Originally airing back in 1998, Initial D has a decent looking transfer that makes the best of the materials. The show is a mix of traditional animation and CG effects, with the CG mostly used for the cars. The main problem that will bother some people more than others is the frame jitter during scene transitions; this occurs more doing the anime -> anime transitions than an anime -> CG or vice versa. There's a touch of cross coloration in a few scenes and a very light amount of aliasing. Colors look good if somewhat dull by design. The opening and ending sequences are left in their original form with the Japanese text and completely untranslated.

Though the artwork is different than the Japanese releases, the covers continue to feature different cars from the series with each volume. This particular cover goes for a shot of the Sil-Eighty being chased through a lighted tunnel by the AE-86 with a lot of the lighting played with. Images from the manga are lined along the bottom and we get the usual bar along the left for the TOKYOPOP logo. The front cover and the spine both sport the volume number, a plus in my book, and the back lists the episode numbers and titles. There are a few animation shots on the back cover as well as a brief summary of the series premise. The discs features and technical aspects are clearly listed, though it's impossible to really explain the two video versions included on the cover. The insert provides another shot of the front cover and opens to provide a panel on Saiyuki and Mako while the other panel has various technical terms and specs on the Sil-Eighty.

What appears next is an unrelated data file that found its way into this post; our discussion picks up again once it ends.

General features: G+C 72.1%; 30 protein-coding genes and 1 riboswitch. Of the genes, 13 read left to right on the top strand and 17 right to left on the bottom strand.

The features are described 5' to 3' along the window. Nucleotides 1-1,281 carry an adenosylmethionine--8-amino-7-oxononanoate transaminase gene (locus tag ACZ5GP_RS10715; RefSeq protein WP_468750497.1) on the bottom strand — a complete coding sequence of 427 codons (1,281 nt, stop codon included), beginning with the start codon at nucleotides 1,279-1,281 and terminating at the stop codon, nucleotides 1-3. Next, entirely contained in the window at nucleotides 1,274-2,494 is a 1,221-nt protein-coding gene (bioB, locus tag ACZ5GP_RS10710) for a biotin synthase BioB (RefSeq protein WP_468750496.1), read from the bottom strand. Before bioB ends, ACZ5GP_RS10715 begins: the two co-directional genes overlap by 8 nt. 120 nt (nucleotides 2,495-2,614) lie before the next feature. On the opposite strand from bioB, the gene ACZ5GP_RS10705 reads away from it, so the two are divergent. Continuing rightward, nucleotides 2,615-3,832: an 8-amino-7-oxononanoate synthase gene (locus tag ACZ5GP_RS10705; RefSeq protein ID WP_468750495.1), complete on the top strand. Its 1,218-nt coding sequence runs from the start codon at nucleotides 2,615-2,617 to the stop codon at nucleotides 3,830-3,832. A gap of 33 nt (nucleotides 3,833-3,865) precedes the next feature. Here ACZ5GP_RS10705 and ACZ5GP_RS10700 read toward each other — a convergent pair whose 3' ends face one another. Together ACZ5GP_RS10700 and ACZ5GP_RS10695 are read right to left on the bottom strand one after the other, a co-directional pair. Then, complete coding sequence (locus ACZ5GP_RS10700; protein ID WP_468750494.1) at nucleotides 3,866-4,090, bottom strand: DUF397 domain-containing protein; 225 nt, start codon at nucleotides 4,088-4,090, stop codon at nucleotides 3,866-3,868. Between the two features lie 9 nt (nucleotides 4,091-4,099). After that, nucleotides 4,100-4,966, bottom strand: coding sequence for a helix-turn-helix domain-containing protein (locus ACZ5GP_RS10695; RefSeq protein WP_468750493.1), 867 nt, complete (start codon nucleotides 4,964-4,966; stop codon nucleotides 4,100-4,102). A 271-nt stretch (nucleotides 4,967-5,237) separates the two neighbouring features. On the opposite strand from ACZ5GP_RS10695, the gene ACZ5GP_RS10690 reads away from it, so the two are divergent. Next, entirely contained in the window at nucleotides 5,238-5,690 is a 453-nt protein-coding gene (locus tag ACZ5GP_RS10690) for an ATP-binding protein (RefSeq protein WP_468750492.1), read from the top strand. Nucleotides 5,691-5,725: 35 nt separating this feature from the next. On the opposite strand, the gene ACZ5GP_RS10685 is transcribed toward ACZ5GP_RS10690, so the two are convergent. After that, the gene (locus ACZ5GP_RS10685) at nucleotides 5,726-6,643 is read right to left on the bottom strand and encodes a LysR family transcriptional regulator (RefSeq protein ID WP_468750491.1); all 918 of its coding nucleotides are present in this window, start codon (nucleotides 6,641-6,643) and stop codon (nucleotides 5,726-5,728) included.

The menus here are a really neat piece and in full 5.1 at that, courtesy of the excellent designs by Nightjar. Splitting up the screen a bit, the top three quarters of the screen has several race scenes from the show playing done in a colored filter that looks great while playing the sound effects to it as opposed to music. The bottom have provides a nice shot of the Eight-Six and provides the selections. Submenus load quickly and access times are nice and fast. When the disc first loads, it lets you choose which version you want to play (through a nice license plate style) and you can readjust it later in the settings menu, including the video choice.